In a profession where reasonably logical leaps are normative, the prosecution in North Carolina was asked to push such prescriptions.
In State v. Wells, 2013 N.C. App. Lexis 121, the appellate court held that a mere logical assumption that evidence would have eventually been discovered is insufficient to trigger an exception to the exclusionary rule for evidence derived from an unconstitutional search or seizure.
The defendant was convicted for soliciting a child by a computer and attempted indecent liberties with a child.
During the trial, the defendant moved the court to suppress certain statements he made to the police upon arrest and to suppress evidence retrieved from his laptop computer.
On the day the defendant was arrested, detectives initially went to the defendant’s house only to find that he was not home. They also executed a search warrant authorizing the seizure of computers from the defendant’s residence. However, upon arrival, the detectives did not find any evidence.
After contacting the defendant’s place of employment, a firehouse, the defendant opted to turn himself in to avoid been arrested at work.
In custody, the defendant was read his Miranda rights. Detectives were able to get the defendant to admit that he owned a Dell laptop and that the laptop was located on his bed at the fire station. However, detectives were only able to elicit these statements after telling the defendant that if he were cooperative, they would inform the court and the district attorney about his cooperation. Based on the information the defendant provided, the police seized the defendant’s laptop from the fire station.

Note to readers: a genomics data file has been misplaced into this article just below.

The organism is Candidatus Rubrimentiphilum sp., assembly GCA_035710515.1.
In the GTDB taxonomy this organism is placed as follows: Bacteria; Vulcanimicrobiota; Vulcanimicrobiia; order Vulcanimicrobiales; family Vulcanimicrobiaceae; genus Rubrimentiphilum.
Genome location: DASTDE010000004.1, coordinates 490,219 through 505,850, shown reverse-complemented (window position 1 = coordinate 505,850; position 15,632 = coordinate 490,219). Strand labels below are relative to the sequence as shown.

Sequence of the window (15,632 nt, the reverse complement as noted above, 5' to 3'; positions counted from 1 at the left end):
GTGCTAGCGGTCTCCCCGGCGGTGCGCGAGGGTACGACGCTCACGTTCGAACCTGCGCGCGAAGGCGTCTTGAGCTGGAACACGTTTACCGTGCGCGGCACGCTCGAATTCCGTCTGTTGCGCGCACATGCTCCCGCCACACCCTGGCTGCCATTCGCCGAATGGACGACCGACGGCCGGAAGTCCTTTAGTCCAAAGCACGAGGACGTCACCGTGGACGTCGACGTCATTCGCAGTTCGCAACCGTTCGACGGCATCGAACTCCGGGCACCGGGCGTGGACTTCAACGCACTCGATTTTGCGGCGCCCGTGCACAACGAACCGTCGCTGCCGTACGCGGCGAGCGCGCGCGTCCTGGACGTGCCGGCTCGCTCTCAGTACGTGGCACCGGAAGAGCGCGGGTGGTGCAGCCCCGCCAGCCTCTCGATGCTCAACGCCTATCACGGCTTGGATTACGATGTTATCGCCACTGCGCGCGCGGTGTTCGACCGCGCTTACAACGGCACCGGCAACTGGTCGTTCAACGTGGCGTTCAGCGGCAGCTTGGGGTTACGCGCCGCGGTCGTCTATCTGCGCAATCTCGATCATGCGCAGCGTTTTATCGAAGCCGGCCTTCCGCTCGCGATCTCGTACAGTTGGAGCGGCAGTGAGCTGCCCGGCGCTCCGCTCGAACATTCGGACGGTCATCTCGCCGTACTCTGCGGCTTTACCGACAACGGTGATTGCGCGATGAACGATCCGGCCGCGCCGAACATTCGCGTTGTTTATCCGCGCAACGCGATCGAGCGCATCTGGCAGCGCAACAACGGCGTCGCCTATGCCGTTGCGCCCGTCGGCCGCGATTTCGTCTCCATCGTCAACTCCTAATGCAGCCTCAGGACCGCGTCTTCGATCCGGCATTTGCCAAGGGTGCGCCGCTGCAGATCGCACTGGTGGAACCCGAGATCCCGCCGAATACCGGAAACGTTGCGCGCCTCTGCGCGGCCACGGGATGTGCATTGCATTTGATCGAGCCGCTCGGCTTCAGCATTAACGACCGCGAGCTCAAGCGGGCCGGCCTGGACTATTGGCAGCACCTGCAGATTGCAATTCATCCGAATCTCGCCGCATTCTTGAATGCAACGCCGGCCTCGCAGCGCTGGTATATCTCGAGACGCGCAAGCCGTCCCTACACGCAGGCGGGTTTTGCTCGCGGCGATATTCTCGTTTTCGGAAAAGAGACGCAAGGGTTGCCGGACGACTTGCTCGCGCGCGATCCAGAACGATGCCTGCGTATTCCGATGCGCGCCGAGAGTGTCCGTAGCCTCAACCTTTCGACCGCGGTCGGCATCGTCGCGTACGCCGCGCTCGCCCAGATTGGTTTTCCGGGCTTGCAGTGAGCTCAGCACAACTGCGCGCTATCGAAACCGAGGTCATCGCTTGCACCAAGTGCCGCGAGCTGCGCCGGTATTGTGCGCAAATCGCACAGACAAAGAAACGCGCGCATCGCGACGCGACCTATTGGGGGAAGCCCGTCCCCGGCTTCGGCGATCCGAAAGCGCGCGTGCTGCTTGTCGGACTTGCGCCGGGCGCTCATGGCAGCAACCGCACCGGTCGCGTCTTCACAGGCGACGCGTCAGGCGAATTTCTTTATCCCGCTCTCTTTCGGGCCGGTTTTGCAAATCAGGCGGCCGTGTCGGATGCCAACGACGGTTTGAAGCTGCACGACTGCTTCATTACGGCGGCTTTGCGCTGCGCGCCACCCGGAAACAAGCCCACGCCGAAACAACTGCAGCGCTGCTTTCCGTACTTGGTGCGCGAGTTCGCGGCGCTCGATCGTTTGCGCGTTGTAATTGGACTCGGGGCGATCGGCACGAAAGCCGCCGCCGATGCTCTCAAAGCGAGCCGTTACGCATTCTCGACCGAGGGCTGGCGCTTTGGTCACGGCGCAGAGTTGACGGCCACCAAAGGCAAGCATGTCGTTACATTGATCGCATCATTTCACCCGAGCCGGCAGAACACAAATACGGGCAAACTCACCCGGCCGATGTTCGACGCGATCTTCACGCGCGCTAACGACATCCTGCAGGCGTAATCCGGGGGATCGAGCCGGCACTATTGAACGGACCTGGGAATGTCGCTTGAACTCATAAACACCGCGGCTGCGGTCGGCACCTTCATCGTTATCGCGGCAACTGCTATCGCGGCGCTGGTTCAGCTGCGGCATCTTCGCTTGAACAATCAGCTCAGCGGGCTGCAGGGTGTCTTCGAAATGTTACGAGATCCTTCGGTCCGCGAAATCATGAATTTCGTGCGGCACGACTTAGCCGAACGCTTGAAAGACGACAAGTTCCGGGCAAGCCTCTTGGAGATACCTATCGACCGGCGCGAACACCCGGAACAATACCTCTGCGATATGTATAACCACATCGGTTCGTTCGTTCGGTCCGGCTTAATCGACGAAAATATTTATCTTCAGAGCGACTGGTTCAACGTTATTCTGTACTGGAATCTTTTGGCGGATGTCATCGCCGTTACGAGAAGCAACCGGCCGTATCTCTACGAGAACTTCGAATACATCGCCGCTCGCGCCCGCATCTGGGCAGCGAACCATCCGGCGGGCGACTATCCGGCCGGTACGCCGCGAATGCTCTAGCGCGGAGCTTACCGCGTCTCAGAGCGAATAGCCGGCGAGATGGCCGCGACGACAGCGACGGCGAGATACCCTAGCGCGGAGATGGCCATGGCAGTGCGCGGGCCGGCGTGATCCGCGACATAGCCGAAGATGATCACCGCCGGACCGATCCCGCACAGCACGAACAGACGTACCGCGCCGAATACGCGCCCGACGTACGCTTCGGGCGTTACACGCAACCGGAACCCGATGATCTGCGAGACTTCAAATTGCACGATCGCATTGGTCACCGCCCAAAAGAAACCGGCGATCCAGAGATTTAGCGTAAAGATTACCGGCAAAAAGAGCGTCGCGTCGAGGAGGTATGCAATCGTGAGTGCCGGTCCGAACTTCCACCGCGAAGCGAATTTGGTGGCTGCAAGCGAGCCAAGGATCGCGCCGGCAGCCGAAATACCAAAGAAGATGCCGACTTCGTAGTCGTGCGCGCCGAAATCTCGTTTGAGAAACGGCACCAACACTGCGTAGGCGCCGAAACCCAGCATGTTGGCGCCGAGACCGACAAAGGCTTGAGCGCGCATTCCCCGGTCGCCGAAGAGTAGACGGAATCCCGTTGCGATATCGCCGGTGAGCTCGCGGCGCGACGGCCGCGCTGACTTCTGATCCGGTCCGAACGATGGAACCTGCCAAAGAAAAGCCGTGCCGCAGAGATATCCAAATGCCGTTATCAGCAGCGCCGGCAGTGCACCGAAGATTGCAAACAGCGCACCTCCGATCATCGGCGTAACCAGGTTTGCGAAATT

While the court granted defendant’s motion regarding his statements on the grounds that they were involuntary as they resulted from a promise, hope or reward, the court denied the motion to suppress evidence retrieved from the defendant’s laptop computer.
On appeal, the appellate court reversed this decision. The court stated that although it was logical to assume that the police would have eventually searched the fire station for evidence, there was no evidence in the record to support this assumption apart from conclusory statements made by counsel.
I am uneasy with such nitpicking. Since a personal laptop was involved, there was no doubt that the police officers were eventually going to search his work place, the last known destination he was at before he was taken into custody. The facts of this case were sufficient to trigger the inevitable discovery doctrine.
Any future consequential concerns the appellate court had are remedied by the very nature of the doctrine itself. It is generally accepted that inevitable discovery is to be determined on a case-to-case basis.
The court ordered a new trial. What a waste of the judicial system’s already strained resources.